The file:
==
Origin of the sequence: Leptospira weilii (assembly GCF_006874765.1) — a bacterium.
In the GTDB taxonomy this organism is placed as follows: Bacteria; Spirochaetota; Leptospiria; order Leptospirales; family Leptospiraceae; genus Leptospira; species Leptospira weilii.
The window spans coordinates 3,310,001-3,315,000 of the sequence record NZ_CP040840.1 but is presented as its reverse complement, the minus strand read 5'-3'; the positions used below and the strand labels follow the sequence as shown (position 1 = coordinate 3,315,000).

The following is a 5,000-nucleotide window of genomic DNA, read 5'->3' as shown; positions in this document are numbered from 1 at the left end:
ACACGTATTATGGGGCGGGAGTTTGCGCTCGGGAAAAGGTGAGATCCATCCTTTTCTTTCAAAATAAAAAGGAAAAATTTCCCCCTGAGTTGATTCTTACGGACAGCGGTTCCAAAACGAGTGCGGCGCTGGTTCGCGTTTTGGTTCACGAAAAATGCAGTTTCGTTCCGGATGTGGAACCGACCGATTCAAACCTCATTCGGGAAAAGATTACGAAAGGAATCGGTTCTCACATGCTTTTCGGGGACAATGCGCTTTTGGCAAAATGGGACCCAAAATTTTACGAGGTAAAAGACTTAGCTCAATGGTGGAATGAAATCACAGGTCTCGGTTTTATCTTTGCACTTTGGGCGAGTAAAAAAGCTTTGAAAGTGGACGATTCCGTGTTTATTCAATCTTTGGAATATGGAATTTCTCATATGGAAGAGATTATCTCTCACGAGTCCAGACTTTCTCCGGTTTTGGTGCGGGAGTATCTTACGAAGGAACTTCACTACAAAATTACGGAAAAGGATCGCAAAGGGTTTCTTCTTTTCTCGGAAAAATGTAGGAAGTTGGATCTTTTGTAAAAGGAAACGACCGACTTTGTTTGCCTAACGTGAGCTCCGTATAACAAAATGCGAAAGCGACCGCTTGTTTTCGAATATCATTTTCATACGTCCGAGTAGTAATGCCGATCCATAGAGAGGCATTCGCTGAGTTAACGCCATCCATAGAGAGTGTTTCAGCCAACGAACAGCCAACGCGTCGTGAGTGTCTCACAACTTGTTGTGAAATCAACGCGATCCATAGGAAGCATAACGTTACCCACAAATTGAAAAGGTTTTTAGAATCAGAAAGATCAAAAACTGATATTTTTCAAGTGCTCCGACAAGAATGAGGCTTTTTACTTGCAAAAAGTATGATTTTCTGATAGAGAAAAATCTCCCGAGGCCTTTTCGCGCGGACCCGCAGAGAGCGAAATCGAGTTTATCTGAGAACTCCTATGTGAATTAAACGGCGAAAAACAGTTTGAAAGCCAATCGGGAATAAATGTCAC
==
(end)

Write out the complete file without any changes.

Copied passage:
Origin of the sequence: Leptospira weilii (assembly GCF_006874765.1) — a bacterium.
In the GTDB taxonomy this organism is placed as follows: Bacteria; Spirochaetota; Leptospiria; order Leptospirales; family Leptospiraceae; genus Leptospira; species Leptospira weilii.
The window spans coordinates 3,310,001-3,315,000 of the sequence record NZ_CP040840.1 but is presented as its reverse complement, the minus strand read 5'-3'; the positions used below and the strand labels follow the sequence as shown (position 1 = coordinate 3,315,000).

The following is a 5,000-nucleotide window of genomic DNA, read 5'->3' as shown; positions in this document are numbered from 1 at the left end:
ACACGTATTATGGGGCGGGAGTTTGCGCTCGGGAAAAGGTGAGATCCATCCTTTTCTTTCAAAATAAAAAGGAAAAATTTCCCCCTGAGTTGATTCTTACGGACAGCGGTTCCAAAACGAGTGCGGCGCTGGTTCGCGTTTTGGTTCACGAAAAATGCAGTTTCGTTCCGGATGTGGAACCGACCGATTCAAACCTCATTCGGGAAAAGATTACGAAAGGAATCGGTTCTCACATGCTTTTCGGGGACAATGCGCTTTTGGCAAAATGGGACCCAAAATTTTACGAGGTAAAAGACTTAGCTCAATGGTGGAATGAAATCACAGGTCTCGGTTTTATCTTTGCACTTTGGGCGAGTAAAAAAGCTTTGAAAGTGGACGATTCCGTGTTTATTCAATCTTTGGAATATGGAATTTCTCATATGGAAGAGATTATCTCTCACGAGTCCAGACTTTCTCCGGTTTTGGTGCGGGAGTATCTTACGAAGGAACTTCACTACAAAATTACGGAAAAGGATCGCAAAGGGTTTCTTCTTTTCTCGGAAAAATGTAGGAAGTTGGATCTTTTGTAAAAGGAAACGACCGACTTTGTTTGCCTAACGTGAGCTCCGTATAACAAAATGCGAAAGCGACCGCTTGTTTTCGAATATCATTTTCATACGTCCGAGTAGTAATGCCGATCCATAGAGAGGCATTCGCTGAGTTAACGCCATCCATAGAGAGTGTTTCAGCCAACGAACAGCCAACGCGTCGTGAGTGTCTCACAACTTGTTGTGAAATCAACGCGATCCATAGGAAGCATAACGTTACCCACAAATTGAAAAGGTTTTTAGAATCAGAAAGATCAAAAACTGATATTTTTCAAGTGCTCCGACAAGAATGAGGCTTTTTACTTGCAAAAAGTATGATTTTCTGATAGAGAAAAATCTCCCGAGGCCTTTTCGCGCGGACCCGCAGAGAGCGAAATCGAGTTTATCTGAGAACTCCTATGTGAATTAAACGGCGAAAAACAGTTTGAAAGCCAATCGGGAATAAATGTCAC